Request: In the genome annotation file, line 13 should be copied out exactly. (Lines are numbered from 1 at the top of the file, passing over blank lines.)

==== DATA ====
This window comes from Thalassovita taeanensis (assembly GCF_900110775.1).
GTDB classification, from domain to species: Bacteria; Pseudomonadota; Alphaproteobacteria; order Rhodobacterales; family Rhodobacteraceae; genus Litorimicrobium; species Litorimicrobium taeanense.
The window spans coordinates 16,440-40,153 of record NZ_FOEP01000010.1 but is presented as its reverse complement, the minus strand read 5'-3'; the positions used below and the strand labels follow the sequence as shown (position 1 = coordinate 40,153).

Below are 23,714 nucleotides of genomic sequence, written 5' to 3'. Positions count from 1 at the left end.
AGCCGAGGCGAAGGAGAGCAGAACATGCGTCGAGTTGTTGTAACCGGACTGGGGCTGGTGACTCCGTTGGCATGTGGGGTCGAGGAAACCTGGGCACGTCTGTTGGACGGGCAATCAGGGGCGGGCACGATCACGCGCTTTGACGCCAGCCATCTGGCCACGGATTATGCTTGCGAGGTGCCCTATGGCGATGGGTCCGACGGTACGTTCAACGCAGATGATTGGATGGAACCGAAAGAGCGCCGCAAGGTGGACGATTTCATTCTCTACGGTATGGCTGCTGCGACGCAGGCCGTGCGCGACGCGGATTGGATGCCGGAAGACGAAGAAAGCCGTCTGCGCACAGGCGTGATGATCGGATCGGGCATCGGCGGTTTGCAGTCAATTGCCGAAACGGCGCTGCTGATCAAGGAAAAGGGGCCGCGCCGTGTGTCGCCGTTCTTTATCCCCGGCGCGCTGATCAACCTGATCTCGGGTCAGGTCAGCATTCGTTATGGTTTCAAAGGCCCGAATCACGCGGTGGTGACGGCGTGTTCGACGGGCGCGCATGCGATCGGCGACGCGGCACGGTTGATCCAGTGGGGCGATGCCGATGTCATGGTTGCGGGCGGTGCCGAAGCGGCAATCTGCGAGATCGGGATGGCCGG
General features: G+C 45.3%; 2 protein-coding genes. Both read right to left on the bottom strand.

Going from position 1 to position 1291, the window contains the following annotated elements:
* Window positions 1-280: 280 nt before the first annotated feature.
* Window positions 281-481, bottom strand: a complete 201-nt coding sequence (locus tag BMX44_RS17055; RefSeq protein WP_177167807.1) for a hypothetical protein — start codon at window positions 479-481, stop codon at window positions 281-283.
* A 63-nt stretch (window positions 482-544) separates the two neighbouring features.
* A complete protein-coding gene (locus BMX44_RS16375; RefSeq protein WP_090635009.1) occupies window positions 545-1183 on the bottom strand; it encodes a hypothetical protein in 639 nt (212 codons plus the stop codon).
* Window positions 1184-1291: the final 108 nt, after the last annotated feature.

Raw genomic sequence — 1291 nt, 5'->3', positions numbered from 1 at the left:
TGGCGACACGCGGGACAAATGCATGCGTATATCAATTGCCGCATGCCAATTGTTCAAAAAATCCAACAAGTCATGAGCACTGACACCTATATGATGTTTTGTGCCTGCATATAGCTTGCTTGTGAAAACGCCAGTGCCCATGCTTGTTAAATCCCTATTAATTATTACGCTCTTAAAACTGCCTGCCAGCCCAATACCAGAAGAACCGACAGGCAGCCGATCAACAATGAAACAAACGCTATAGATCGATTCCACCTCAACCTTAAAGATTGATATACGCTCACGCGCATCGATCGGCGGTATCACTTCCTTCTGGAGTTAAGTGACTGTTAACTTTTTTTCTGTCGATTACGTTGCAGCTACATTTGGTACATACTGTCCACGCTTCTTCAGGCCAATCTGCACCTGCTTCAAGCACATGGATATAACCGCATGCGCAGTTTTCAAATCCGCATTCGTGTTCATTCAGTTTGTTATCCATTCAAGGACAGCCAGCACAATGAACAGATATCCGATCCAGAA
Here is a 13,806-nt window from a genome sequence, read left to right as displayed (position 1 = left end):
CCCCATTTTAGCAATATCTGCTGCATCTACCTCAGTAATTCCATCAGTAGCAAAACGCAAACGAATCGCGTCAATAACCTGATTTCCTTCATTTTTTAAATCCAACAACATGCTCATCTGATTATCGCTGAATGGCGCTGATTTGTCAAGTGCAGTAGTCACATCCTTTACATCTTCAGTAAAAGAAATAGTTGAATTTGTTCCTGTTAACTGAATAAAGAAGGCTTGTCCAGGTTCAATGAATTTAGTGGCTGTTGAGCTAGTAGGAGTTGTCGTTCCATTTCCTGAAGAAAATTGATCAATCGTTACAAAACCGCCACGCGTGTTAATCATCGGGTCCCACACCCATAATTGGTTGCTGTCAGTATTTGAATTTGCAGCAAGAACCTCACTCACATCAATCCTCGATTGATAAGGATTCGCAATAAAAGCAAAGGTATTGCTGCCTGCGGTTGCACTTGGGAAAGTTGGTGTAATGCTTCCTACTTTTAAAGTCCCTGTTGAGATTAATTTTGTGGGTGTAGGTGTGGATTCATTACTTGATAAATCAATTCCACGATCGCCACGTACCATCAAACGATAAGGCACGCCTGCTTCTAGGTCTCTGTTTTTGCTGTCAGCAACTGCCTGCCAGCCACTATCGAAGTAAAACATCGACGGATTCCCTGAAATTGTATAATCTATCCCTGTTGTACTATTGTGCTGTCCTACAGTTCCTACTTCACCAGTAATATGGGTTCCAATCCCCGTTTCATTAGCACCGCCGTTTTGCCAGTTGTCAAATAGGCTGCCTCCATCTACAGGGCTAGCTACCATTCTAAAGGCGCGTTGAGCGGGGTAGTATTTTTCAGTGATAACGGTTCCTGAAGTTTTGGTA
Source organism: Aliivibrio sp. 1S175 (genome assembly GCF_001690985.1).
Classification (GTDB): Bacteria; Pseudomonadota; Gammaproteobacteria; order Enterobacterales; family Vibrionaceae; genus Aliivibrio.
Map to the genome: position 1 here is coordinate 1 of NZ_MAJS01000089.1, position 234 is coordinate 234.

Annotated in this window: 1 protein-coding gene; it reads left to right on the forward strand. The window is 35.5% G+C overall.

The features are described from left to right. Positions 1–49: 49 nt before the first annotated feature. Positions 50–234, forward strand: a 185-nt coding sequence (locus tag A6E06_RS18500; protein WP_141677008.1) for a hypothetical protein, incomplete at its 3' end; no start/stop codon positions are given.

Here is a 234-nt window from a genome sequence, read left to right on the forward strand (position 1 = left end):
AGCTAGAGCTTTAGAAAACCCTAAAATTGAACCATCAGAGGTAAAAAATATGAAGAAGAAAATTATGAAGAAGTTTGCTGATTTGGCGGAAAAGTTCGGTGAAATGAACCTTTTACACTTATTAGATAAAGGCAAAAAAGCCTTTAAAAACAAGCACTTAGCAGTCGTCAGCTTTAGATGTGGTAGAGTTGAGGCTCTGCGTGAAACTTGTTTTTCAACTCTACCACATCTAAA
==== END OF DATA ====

Raw genomic sequence — 1291 nt, 5'->3', positions numbered from 1 at the left: